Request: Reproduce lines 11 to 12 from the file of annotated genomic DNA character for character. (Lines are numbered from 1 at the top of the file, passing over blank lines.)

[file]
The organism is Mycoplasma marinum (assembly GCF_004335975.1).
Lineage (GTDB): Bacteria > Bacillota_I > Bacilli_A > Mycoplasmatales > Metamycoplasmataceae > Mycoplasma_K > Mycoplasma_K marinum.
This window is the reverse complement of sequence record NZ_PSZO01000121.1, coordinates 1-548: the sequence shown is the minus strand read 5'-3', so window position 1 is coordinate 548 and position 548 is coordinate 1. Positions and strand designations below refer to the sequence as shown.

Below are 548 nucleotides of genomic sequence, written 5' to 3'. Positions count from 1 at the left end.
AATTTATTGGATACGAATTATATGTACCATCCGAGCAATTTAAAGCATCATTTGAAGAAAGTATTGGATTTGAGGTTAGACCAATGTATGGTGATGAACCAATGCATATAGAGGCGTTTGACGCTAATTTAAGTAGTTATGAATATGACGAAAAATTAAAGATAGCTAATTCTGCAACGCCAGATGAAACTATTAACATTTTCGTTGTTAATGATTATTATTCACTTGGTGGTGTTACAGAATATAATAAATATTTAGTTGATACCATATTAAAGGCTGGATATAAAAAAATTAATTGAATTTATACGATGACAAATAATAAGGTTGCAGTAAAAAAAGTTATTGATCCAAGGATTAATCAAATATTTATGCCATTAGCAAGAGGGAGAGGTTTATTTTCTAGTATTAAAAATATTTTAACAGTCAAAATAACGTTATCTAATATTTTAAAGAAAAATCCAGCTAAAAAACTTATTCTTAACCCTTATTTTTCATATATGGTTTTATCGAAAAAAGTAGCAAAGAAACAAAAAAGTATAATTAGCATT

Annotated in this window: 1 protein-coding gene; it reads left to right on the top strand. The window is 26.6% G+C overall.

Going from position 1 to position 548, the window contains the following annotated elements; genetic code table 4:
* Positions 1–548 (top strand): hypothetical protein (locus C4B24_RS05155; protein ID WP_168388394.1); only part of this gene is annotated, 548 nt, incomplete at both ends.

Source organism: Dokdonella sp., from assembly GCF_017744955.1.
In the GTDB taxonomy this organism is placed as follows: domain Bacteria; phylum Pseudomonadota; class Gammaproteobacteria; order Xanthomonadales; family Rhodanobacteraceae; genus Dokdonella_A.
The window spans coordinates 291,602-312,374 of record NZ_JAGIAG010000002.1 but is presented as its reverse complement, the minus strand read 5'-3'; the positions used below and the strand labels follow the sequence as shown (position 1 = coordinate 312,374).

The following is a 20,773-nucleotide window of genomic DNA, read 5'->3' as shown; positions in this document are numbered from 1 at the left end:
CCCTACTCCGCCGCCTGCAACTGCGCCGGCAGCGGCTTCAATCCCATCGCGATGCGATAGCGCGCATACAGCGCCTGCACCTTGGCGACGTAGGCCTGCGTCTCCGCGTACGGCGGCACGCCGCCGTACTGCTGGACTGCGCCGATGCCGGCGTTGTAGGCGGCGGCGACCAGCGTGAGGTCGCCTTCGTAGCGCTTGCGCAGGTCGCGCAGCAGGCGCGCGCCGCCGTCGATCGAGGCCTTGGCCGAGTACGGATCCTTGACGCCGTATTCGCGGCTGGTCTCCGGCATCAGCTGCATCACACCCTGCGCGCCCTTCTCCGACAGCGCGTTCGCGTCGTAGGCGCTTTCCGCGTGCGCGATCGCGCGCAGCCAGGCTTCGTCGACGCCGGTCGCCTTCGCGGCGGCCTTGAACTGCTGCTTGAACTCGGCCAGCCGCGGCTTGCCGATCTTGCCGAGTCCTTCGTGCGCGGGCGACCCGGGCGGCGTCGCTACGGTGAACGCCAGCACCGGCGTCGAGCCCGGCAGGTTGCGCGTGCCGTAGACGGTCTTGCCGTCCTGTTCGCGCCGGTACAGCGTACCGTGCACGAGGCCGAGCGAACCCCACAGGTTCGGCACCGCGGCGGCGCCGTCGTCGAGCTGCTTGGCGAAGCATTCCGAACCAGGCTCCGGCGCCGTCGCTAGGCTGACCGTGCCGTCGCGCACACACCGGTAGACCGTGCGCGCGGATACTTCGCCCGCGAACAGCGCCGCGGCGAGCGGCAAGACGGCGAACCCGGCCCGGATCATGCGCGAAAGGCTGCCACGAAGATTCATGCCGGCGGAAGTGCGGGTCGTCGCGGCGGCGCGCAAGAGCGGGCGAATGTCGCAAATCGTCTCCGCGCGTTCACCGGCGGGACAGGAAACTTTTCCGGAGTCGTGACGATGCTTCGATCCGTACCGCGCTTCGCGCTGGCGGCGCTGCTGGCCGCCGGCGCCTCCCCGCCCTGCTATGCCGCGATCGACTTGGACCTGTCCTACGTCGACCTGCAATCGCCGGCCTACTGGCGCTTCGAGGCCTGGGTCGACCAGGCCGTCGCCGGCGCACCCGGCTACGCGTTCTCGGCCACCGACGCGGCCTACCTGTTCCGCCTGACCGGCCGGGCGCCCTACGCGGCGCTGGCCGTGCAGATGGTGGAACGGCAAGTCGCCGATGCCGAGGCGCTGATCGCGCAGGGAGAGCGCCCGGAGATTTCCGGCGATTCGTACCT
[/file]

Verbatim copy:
The window spans coordinates 291,602-312,374 of record NZ_JAGIAG010000002.1 but is presented as its reverse complement, the minus strand read 5'-3'; the positions used below and the strand labels follow the sequence as shown (position 1 = coordinate 312,374).

The following is a 20,773-nucleotide window of genomic DNA, read 5'->3' as shown; positions in this document are numbered from 1 at the left end: